“Honestly, the ripstop material I used was the best,” she said. “That’s like a flexible, waterproof nylon that’s used to make outdoor flags or tents. But it was way too expensive.”
The Halyard gowns were effective, washable and, best of all, no additional cost. So, she and several community members wasted no time in sewing more than 190 gowns. In early May, as soon as the gowns were completed, they were laundered so that they’d be ready if needed.
They were needed sooner than expected.
The day after the gowns were professionally cleaned, Dr. Somer-Shely was notified that several employees at Dunklau Gardens at Methodist Fremont Health had tested positive for COVID-19. Providers there were critically low on isolation gowns. The brainchild she intended as a backup plan suddenly became paramount to the safety of frontline workers in Fremont.
“When Jerry told me that the gowns really saved their skin there, that was a big deal to me,” she said. “Just knowing that all that work was for something.”
Little did she know, that “something” would far outlast her week-long washing machine test. Some of those 190 gowns are still being used in Fremont.
Just a couple weeks after providers at Dunklau Gardens received their gowns, Kostal reached out to Dr. Somer-Shely again.
A hearing-impaired woman was set to deliver her baby at Women’s, and Kostal’s department was trying to secure a clear mask that would allow for lip-reading.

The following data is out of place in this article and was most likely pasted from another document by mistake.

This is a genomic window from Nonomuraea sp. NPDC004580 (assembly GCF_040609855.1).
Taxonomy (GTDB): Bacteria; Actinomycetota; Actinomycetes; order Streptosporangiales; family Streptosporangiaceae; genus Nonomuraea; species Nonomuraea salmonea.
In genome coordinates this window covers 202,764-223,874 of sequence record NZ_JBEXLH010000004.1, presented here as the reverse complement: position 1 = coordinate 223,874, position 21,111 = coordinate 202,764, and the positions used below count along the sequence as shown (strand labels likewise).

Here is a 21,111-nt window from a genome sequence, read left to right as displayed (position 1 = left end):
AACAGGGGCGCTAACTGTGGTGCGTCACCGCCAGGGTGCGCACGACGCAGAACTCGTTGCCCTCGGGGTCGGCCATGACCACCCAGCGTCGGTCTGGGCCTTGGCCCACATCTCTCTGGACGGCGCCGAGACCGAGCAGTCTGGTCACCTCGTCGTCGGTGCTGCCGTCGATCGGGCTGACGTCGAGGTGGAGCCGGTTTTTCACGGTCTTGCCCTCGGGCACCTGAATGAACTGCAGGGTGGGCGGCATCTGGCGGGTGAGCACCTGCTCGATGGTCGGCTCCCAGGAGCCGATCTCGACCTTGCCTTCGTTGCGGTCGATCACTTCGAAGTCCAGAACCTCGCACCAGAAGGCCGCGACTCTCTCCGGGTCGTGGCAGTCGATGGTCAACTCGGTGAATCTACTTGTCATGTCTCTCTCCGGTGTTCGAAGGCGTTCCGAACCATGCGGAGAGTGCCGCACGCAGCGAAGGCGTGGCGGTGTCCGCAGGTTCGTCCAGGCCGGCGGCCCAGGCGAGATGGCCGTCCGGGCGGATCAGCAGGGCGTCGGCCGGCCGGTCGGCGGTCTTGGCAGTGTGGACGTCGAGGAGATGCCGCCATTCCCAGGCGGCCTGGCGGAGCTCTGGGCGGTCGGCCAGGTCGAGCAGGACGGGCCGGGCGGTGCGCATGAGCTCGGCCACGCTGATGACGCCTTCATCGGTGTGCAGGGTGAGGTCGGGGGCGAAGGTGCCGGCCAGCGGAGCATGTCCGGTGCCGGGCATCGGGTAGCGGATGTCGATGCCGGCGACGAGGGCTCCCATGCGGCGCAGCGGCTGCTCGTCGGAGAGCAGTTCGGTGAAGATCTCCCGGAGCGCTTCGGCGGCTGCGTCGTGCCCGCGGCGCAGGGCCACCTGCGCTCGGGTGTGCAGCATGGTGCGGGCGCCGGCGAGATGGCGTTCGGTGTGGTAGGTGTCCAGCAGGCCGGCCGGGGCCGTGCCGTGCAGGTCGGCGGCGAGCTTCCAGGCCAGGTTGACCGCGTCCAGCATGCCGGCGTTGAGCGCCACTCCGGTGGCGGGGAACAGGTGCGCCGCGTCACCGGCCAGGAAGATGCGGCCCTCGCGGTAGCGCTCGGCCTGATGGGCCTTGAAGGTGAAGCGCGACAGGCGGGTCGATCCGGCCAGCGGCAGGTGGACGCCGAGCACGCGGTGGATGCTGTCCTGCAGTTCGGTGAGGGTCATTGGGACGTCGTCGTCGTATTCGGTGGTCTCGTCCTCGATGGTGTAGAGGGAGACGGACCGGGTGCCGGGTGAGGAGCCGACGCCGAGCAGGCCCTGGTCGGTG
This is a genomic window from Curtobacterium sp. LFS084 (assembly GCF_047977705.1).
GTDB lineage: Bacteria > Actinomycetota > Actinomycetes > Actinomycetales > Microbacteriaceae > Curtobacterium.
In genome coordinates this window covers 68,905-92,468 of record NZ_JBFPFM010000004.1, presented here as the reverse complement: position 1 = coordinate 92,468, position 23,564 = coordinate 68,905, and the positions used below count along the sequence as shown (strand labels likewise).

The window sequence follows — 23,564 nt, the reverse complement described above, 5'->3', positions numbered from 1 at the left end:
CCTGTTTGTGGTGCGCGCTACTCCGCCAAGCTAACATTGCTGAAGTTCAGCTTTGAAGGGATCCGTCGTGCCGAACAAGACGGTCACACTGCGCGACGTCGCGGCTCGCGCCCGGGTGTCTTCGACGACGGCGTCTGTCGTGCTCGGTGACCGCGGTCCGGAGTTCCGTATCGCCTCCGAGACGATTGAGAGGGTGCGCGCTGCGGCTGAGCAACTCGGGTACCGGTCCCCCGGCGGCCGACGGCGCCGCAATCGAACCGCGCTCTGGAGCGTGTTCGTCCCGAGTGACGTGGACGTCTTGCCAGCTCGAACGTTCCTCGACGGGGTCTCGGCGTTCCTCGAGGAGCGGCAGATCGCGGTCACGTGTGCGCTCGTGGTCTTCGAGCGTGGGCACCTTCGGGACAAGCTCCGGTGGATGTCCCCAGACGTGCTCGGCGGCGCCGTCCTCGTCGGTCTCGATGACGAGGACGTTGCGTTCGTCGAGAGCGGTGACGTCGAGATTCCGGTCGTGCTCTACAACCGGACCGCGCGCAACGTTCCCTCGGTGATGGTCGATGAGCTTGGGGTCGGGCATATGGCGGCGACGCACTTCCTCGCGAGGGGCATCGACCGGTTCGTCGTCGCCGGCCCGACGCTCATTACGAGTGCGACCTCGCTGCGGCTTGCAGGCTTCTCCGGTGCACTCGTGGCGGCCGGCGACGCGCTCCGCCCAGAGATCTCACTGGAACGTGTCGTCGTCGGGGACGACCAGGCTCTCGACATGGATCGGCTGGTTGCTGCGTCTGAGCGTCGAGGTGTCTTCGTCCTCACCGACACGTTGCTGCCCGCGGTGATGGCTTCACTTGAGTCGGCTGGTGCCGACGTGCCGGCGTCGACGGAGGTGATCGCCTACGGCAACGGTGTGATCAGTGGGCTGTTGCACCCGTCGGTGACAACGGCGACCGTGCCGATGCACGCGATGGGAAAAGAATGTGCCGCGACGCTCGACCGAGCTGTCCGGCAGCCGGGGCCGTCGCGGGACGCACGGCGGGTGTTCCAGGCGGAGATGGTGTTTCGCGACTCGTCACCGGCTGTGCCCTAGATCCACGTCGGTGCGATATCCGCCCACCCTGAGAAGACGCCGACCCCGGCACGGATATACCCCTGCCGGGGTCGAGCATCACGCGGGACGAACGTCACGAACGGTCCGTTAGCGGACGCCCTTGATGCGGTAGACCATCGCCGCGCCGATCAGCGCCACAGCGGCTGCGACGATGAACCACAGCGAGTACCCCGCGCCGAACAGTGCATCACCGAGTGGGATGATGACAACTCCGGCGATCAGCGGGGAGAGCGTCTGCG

“There was only one type of clear mask that was FDA-approved,” Dr. Somer-Shely said. “But it had been on backorder since January.”
With plenty of Halyard overstock at home, Dr. Somer-Shely obtained some see-through vinyl and sat down at her sewing machine again. Her first attempt at a clear mask was “terrible,” she said.
“It just didn’t fit your face. Sure, you could see the lips, but the filtration was worthless,” she said.
After tweaking her approach with help from a group of Methodist speech therapists, Dr. Somer-Shely introduced a prototype to Methodist Hospital’s service leader for infection prevention and control, Andy Sass.
“He had a problem with the way the clear vinyl was sewed to the mask,” she said. “And he had a point. My needle holes formed a place the virus could potentially travel through.”
Dr. Somer-Shely invested in a heat sealer and even recruited her iron to fuse the vinyl and halyard together.
“That was a mess. And it ruined my iron!” Dr. Somer-Shely said facetiously. “But lo and behold, if you use a waterproof flexible glue, you can sandwich that vinyl in between the Halyard, no problem. It ended up being a heck of a lot better than anything we were going to find on the internet at that point.”